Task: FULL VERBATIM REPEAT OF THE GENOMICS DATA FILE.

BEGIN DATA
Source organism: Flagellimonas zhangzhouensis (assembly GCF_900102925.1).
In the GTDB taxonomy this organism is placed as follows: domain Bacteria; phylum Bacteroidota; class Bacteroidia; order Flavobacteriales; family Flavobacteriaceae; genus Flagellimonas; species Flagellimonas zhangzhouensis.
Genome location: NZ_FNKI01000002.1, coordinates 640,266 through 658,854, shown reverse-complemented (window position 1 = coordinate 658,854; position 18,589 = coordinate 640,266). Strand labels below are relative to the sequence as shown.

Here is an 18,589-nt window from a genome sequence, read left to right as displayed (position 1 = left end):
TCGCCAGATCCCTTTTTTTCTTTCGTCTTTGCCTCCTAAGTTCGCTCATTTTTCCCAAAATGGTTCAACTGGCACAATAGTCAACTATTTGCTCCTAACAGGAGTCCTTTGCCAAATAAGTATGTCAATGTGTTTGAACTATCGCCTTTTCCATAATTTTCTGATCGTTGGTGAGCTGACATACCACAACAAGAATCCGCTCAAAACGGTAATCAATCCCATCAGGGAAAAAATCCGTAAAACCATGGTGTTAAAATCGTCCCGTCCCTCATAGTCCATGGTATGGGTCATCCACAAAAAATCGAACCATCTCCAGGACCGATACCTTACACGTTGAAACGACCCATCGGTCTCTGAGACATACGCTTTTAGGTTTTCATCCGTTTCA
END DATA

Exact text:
Source organism: Flagellimonas zhangzhouensis (assembly GCF_900102925.1).
In the GTDB taxonomy this organism is placed as follows: domain Bacteria; phylum Bacteroidota; class Bacteroidia; order Flavobacteriales; family Flavobacteriaceae; genus Flagellimonas; species Flagellimonas zhangzhouensis.
Genome location: NZ_FNKI01000002.1, coordinates 640,266 through 658,854, shown reverse-complemented (window position 1 = coordinate 658,854; position 18,589 = coordinate 640,266). Strand labels below are relative to the sequence as shown.

Here is an 18,589-nt window from a genome sequence, read left to right as displayed (position 1 = left end):
TCGCCAGATCCCTTTTTTTCTTTCGTCTTTGCCTCCTAAGTTCGCTCATTTTTCCCAAAATGGTTCAACTGGCACAATAGTCAACTATTTGCTCCTAACAGGAGTCCTTTGCCAAATAAGTATGTCAATGTGTTTGAACTATCGCCTTTTCCATAATTTTCTGATCGTTGGTGAGCTGACATACCACAACAAGAATCCGCTCAAAACGGTAATCAATCCCATCAGGGAAAAAATCCGTAAAACCATGGTGTTAAAATCGTCCCGTCCCTCATAGTCCATGGTATGGGTCATCCACAAAAAATCGAACCATCTCCAGGACCGATACCTTACACGTTGAAACGACCCATCGGTCTCTGAGACATACGCTTTTAGGTTTTCATCCGTTTCA